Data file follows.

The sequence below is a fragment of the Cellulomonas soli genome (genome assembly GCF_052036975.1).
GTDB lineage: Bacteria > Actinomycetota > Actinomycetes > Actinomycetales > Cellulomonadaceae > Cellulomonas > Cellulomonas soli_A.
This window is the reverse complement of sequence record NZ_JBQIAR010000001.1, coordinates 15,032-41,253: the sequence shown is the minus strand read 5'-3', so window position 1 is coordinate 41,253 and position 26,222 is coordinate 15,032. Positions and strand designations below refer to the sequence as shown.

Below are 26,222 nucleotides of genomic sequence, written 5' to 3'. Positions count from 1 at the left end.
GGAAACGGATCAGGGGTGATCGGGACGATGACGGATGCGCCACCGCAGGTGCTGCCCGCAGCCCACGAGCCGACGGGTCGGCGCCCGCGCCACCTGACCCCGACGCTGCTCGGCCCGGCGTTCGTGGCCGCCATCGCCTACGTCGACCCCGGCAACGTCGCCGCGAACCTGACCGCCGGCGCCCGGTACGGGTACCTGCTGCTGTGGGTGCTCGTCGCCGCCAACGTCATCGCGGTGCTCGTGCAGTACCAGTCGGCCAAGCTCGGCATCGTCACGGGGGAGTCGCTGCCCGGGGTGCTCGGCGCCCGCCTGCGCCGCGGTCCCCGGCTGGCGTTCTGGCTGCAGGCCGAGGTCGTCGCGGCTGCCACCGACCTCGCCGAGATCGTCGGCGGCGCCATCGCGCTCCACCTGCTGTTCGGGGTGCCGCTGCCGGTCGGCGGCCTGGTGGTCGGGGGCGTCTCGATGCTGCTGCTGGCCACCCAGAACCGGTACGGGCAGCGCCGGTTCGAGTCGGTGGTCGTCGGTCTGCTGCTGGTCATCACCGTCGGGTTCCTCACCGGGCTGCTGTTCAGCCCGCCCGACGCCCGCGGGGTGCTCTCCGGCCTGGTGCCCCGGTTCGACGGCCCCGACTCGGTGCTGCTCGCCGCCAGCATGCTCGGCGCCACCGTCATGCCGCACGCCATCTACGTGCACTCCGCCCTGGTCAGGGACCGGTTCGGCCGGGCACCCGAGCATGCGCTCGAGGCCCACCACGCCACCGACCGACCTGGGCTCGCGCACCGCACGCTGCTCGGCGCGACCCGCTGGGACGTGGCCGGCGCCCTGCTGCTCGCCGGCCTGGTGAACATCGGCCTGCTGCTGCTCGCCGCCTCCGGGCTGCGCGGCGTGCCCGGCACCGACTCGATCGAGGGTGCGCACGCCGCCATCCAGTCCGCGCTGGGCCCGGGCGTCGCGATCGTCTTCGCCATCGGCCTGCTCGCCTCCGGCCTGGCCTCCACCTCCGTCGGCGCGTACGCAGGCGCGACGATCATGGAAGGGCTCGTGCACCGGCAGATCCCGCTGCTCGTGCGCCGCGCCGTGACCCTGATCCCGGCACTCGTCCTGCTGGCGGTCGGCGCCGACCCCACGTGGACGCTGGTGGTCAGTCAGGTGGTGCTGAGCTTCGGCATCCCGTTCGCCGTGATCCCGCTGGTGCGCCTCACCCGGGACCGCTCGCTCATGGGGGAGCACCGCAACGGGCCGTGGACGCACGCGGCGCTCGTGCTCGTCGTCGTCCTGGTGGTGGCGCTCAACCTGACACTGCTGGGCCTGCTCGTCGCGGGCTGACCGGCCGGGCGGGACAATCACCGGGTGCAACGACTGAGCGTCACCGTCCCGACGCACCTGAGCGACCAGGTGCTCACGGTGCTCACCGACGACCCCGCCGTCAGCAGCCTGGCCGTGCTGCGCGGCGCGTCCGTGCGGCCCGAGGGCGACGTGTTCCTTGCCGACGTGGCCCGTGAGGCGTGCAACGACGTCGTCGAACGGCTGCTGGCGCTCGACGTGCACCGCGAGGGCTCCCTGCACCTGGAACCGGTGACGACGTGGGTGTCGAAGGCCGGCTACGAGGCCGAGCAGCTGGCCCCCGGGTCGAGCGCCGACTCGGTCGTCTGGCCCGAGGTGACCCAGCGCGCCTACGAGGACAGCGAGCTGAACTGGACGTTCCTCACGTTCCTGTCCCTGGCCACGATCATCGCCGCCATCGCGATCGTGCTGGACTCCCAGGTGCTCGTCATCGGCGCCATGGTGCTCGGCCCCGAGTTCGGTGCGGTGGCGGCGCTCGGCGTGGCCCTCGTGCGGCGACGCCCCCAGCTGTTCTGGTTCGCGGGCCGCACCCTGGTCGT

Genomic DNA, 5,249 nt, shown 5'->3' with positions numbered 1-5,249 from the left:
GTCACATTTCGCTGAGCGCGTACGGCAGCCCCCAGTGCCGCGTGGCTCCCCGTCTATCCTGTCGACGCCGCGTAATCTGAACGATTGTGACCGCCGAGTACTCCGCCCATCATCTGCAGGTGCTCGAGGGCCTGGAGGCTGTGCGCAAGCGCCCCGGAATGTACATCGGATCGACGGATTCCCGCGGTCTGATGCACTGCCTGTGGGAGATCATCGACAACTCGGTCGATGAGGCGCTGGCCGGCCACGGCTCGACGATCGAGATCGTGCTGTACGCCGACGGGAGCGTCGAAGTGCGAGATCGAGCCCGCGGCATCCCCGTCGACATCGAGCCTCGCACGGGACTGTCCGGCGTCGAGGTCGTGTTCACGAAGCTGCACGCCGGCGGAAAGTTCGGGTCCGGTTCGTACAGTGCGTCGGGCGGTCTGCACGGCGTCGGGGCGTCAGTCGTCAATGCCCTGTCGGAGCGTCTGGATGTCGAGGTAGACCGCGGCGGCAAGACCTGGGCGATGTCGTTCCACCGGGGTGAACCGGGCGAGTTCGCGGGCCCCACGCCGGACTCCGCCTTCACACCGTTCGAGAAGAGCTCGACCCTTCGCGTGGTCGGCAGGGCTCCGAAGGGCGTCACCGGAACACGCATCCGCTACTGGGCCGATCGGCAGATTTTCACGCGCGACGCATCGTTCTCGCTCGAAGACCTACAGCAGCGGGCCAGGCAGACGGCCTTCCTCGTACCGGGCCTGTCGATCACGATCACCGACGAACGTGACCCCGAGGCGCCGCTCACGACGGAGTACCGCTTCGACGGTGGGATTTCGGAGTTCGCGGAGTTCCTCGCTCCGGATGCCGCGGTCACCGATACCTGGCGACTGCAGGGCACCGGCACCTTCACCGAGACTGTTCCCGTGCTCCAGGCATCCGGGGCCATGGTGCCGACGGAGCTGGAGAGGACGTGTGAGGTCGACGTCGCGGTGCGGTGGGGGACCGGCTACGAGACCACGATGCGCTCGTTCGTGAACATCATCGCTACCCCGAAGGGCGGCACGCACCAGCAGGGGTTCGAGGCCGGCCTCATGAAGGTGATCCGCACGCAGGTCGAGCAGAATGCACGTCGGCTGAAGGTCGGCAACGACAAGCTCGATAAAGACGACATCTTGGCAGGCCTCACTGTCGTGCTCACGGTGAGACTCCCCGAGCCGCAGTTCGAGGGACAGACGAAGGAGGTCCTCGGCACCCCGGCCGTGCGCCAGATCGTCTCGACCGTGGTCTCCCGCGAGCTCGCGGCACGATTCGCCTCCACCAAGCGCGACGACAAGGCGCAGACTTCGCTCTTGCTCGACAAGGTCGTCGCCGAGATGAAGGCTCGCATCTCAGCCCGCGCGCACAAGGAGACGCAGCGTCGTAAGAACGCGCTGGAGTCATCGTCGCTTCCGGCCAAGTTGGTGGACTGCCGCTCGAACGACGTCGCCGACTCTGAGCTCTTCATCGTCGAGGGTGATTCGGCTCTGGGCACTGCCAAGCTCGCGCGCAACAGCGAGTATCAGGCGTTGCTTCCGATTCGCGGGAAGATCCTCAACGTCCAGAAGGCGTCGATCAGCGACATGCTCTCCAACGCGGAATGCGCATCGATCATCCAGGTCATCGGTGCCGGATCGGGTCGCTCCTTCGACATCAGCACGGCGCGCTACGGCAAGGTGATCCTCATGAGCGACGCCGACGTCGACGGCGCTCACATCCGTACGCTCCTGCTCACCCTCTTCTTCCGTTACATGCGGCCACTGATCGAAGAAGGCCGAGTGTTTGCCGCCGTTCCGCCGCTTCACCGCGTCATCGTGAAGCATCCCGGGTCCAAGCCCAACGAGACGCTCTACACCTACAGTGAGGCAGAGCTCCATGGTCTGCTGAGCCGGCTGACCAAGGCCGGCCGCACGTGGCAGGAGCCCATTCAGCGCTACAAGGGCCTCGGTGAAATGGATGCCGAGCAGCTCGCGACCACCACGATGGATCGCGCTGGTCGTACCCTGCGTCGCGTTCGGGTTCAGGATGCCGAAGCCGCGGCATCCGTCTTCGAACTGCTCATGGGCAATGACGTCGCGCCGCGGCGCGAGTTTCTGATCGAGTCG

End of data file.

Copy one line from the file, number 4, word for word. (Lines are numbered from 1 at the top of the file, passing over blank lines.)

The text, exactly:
Below are 26,222 nucleotides of genomic sequence, written 5' to 3'. Positions count from 1 at the left end.